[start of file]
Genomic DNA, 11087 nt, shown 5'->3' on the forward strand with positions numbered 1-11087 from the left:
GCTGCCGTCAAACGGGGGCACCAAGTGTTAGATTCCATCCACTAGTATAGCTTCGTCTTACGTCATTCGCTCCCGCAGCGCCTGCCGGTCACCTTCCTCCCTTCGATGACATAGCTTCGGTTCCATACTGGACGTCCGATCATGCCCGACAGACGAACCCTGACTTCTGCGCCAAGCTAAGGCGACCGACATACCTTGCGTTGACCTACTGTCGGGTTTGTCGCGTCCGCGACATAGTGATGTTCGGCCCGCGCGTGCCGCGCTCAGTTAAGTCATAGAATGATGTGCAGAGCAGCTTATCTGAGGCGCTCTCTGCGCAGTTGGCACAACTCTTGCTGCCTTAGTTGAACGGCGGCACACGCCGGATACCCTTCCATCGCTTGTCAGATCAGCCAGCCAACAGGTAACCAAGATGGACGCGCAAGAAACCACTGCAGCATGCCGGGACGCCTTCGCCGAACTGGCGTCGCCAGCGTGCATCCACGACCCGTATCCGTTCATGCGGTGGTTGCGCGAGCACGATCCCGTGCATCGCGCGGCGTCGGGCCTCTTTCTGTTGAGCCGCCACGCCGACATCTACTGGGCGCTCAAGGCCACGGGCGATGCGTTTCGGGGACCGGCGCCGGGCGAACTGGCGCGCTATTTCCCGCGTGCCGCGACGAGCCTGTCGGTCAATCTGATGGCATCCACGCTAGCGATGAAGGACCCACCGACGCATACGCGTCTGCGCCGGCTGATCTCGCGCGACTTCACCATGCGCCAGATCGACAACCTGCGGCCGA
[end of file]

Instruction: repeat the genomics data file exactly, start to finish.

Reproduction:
Genomic DNA, 11087 nt, shown 5'->3' on the forward strand with positions numbered 1-11087 from the left:
GCTGCCGTCAAACGGGGGCACCAAGTGTTAGATTCCATCCACTAGTATAGCTTCGTCTTACGTCATTCGCTCCCGCAGCGCCTGCCGGTCACCTTCCTCCCTTCGATGACATAGCTTCGGTTCCATACTGGACGTCCGATCATGCCCGACAGACGAACCCTGACTTCTGCGCCAAGCTAAGGCGACCGACATACCTTGCGTTGACCTACTGTCGGGTTTGTCGCGTCCGCGACATAGTGATGTTCGGCCCGCGCGTGCCGCGCTCAGTTAAGTCATAGAATGATGTGCAGAGCAGCTTATCTGAGGCGCTCTCTGCGCAGTTGGCACAACTCTTGCTGCCTTAGTTGAACGGCGGCACACGCCGGATACCCTTCCATCGCTTGTCAGATCAGCCAGCCAACAGGTAACCAAGATGGACGCGCAAGAAACCACTGCAGCATGCCGGGACGCCTTCGCCGAACTGGCGTCGCCAGCGTGCATCCACGACCCGTATCCGTTCATGCGGTGGTTGCGCGAGCACGATCCCGTGCATCGCGCGGCGTCGGGCCTCTTTCTGTTGAGCCGCCACGCCGACATCTACTGGGCGCTCAAGGCCACGGGCGATGCGTTTCGGGGACCGGCGCCGGGCGAACTGGCGCGCTATTTCCCGCGTGCCGCGACGAGCCTGTCGGTCAATCTGATGGCATCCACGCTAGCGATGAAGGACCCACCGACGCATACGCGTCTGCGCCGGCTGATCTCGCGCGACTTCACCATGCGCCAGATCGACAACCTGCGGCCGA